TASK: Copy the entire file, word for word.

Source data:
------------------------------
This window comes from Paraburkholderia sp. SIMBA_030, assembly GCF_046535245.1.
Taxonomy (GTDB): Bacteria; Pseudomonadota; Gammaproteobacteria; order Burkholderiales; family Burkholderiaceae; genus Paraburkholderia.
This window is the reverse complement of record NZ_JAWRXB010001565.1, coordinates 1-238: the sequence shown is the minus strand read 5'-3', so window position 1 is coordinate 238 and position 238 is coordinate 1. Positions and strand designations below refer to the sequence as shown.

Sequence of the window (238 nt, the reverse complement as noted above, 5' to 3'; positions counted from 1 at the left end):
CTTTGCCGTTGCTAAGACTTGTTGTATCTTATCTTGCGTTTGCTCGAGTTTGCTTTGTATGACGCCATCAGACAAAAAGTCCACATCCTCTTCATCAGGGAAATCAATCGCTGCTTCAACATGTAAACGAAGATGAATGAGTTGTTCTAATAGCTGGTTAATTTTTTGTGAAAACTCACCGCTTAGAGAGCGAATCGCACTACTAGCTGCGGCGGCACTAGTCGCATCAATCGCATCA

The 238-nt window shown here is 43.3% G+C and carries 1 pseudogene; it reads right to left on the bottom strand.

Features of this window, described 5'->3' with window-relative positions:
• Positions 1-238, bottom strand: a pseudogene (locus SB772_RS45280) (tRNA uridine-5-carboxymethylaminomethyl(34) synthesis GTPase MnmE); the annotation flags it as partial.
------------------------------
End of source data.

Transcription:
This window comes from Paraburkholderia sp. SIMBA_030, assembly GCF_046535245.1.
Taxonomy (GTDB): Bacteria; Pseudomonadota; Gammaproteobacteria; order Burkholderiales; family Burkholderiaceae; genus Paraburkholderia.
This window is the reverse complement of record NZ_JAWRXB010001565.1, coordinates 1-238: the sequence shown is the minus strand read 5'-3', so window position 1 is coordinate 238 and position 238 is coordinate 1. Positions and strand designations below refer to the sequence as shown.

Sequence of the window (238 nt, the reverse complement as noted above, 5' to 3'; positions counted from 1 at the left end):
CTTTGCCGTTGCTAAGACTTGTTGTATCTTATCTTGCGTTTGCTCGAGTTTGCTTTGTATGACGCCATCAGACAAAAAGTCCACATCCTCTTCATCAGGGAAATCAATCGCTGCTTCAACATGTAAACGAAGATGAATGAGTTGTTCTAATAGCTGGTTAATTTTTTGTGAAAACTCACCGCTTAGAGAGCGAATCGCACTACTAGCTGCGGCGGCACTAGTCGCATCAATCGCATCA

The 238-nt window shown here is 43.3% G+C and carries 1 pseudogene; it reads right to left on the bottom strand.

Features of this window, described 5'->3' with window-relative positions:
• Positions 1-238, bottom strand: a pseudogene (locus SB772_RS45280) (tRNA uridine-5-carboxymethylaminomethyl(34) synthesis GTPase MnmE); the annotation flags it as partial.